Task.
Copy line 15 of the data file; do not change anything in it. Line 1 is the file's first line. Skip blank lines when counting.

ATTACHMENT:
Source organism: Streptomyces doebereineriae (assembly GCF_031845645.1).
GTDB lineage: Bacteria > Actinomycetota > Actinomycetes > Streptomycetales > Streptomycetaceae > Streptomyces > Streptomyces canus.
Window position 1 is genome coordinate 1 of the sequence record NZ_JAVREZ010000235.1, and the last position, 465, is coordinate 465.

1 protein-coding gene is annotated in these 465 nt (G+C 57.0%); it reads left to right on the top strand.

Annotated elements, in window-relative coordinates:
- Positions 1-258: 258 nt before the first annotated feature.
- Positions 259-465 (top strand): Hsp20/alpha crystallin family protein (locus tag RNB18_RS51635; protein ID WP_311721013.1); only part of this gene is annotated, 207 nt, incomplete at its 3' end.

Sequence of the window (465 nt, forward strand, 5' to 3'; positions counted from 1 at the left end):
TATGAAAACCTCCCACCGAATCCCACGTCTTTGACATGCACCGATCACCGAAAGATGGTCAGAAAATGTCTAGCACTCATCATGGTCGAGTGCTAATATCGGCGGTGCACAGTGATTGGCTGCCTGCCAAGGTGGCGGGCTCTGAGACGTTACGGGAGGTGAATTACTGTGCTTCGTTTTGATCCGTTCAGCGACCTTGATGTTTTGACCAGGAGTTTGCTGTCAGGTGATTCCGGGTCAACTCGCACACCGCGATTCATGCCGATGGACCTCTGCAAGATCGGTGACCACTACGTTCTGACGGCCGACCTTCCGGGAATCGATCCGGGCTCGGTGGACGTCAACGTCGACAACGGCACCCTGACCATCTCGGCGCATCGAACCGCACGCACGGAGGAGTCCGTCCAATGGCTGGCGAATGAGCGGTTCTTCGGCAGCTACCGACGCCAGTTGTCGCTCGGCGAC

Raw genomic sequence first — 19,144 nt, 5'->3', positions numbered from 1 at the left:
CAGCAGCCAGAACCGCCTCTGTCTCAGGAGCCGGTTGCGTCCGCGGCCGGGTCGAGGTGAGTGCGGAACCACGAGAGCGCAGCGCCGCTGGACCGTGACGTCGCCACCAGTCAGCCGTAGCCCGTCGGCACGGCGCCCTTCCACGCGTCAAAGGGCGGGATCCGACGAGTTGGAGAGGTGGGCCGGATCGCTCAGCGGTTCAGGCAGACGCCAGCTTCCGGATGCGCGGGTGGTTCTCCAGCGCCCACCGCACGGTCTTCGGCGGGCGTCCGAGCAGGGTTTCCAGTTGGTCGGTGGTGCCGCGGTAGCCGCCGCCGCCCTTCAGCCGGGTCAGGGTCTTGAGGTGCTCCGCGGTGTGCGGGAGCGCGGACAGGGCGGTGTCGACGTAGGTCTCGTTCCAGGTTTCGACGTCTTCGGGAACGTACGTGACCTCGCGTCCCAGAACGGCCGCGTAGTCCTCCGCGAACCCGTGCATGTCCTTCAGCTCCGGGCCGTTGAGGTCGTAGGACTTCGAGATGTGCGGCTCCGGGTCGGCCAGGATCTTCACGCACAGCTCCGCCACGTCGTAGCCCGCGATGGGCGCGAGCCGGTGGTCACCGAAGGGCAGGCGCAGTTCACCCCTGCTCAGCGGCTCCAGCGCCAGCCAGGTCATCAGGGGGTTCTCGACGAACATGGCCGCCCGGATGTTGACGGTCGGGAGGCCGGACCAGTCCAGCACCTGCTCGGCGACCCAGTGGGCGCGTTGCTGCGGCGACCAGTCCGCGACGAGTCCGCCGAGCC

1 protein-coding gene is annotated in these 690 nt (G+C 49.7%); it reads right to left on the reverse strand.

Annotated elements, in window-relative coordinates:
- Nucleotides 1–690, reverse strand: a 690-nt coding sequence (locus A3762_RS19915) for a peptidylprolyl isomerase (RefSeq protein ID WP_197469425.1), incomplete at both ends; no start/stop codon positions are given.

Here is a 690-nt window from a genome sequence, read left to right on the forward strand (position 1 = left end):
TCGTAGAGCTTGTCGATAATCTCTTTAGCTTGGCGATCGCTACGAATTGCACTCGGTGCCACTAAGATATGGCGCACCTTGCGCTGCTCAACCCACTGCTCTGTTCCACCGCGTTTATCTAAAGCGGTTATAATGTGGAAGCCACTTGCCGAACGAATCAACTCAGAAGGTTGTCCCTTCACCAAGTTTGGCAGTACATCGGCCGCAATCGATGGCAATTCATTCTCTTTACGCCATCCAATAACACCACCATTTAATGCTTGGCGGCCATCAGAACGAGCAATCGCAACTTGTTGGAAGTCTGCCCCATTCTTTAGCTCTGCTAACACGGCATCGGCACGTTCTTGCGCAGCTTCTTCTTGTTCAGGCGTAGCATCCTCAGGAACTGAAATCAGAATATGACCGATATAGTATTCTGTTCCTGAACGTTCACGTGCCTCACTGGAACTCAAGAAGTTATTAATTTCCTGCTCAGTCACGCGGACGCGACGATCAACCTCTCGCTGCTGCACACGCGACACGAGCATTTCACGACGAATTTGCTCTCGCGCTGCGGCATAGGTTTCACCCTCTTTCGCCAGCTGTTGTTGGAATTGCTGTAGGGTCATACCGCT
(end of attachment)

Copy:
Here is a 690-nt window from a genome sequence, read left to right on the forward strand (position 1 = left end):